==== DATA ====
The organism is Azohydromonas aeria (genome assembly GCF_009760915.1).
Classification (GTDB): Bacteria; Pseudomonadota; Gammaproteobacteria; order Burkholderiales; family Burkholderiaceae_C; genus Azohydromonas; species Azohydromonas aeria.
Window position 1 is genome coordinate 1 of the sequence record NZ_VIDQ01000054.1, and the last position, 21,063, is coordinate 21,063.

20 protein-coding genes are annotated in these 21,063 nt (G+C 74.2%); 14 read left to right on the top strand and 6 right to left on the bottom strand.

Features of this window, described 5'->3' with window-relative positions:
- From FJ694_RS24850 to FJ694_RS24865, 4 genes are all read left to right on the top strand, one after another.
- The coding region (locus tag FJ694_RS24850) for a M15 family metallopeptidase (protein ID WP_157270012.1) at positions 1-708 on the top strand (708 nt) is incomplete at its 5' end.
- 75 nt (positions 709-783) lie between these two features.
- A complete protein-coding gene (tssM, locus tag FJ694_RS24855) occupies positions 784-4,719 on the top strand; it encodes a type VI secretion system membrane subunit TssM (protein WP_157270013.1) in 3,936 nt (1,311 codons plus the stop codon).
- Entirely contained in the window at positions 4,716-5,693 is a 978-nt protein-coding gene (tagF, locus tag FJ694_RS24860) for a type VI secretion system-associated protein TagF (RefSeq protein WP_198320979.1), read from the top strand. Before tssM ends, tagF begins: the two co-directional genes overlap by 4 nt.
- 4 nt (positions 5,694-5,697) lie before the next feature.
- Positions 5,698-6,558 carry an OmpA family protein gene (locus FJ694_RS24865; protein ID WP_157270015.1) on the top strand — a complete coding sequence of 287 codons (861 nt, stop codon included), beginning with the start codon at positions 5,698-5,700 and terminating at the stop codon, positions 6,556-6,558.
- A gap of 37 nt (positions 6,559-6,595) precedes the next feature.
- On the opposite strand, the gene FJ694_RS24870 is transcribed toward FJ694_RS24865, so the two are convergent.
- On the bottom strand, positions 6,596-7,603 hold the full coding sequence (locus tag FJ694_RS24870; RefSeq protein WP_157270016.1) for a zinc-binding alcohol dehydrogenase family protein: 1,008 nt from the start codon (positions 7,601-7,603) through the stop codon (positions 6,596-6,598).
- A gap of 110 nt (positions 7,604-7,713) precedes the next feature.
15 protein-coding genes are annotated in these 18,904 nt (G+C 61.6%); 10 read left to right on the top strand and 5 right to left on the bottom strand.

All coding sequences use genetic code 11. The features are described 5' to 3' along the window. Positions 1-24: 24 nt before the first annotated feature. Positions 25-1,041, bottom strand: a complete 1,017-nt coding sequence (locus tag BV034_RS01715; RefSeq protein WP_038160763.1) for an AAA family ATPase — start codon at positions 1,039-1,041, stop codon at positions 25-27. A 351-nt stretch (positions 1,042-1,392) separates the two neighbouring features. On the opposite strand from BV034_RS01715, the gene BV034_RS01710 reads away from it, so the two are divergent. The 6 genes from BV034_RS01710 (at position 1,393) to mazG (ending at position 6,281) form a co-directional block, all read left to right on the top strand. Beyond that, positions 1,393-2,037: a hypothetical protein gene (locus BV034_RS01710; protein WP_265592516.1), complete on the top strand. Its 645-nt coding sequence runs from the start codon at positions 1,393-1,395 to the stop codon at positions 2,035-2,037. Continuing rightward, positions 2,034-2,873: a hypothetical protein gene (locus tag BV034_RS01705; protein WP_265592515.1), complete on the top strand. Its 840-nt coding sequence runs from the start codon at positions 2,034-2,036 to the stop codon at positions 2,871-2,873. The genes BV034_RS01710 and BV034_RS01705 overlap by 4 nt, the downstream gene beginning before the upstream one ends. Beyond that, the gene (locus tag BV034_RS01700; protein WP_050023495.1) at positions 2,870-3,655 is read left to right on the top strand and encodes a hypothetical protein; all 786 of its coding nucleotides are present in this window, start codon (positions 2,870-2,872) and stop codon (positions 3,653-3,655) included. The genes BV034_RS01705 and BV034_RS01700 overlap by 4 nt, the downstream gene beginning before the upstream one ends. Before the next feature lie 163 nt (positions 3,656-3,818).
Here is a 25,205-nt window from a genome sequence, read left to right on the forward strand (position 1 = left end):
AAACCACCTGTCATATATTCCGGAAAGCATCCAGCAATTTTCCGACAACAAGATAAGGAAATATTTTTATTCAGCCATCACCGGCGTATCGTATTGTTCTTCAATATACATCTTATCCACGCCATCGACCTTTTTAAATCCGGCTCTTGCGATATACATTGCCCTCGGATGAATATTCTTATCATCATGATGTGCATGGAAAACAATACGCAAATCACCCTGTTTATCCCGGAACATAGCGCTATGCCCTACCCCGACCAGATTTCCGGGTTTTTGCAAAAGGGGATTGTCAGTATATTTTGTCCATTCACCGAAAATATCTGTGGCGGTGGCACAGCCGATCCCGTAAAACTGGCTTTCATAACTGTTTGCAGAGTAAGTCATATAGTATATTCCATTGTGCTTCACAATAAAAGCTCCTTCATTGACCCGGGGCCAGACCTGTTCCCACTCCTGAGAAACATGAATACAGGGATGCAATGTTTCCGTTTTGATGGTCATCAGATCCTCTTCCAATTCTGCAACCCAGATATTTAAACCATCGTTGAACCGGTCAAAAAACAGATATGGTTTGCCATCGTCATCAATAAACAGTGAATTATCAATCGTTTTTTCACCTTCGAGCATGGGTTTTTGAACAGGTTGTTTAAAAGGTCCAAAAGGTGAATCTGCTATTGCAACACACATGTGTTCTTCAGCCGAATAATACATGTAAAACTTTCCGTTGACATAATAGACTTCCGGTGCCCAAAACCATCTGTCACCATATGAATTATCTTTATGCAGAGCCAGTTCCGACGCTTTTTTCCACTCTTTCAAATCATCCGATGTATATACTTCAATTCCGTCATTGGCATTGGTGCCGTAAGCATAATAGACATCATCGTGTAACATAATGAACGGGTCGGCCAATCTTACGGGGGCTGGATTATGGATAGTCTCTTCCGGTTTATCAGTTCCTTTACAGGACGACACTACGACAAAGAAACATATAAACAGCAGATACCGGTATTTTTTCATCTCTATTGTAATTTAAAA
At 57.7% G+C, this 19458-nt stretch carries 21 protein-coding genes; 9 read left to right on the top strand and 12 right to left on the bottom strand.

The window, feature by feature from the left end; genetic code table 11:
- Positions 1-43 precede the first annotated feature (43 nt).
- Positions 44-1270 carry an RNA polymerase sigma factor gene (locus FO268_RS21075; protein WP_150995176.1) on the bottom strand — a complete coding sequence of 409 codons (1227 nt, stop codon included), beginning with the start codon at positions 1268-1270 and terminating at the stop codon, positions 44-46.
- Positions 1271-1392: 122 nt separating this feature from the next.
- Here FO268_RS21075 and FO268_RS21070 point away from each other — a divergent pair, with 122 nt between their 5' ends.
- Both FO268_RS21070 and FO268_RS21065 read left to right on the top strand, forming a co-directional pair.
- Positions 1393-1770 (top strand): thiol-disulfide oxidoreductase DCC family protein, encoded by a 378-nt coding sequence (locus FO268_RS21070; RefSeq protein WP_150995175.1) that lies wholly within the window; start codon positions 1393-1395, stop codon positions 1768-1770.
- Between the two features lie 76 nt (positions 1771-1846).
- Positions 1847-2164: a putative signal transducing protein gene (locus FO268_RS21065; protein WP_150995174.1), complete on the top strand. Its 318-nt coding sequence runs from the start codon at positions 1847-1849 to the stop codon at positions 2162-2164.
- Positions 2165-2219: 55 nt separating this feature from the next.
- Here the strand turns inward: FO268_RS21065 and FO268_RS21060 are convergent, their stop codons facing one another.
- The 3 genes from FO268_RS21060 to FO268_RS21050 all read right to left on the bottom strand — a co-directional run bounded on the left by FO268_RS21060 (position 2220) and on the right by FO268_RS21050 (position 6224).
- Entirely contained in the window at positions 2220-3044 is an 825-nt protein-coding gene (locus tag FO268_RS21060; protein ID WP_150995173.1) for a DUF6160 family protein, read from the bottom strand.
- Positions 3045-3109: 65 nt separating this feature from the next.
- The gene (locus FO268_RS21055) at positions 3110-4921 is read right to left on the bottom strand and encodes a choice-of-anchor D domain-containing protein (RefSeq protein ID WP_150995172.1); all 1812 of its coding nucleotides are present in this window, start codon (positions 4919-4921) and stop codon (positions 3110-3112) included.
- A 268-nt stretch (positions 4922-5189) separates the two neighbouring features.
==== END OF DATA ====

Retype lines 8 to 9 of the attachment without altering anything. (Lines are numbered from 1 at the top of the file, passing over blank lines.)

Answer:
- 75 nt (positions 709-783) lie between these two features.
- A complete protein-coding gene (tssM, locus tag FJ694_RS24855) occupies positions 784-4,719 on the top strand; it encodes a type VI secretion system membrane subunit TssM (protein WP_157270013.1) in 3,936 nt (1,311 codons plus the stop codon).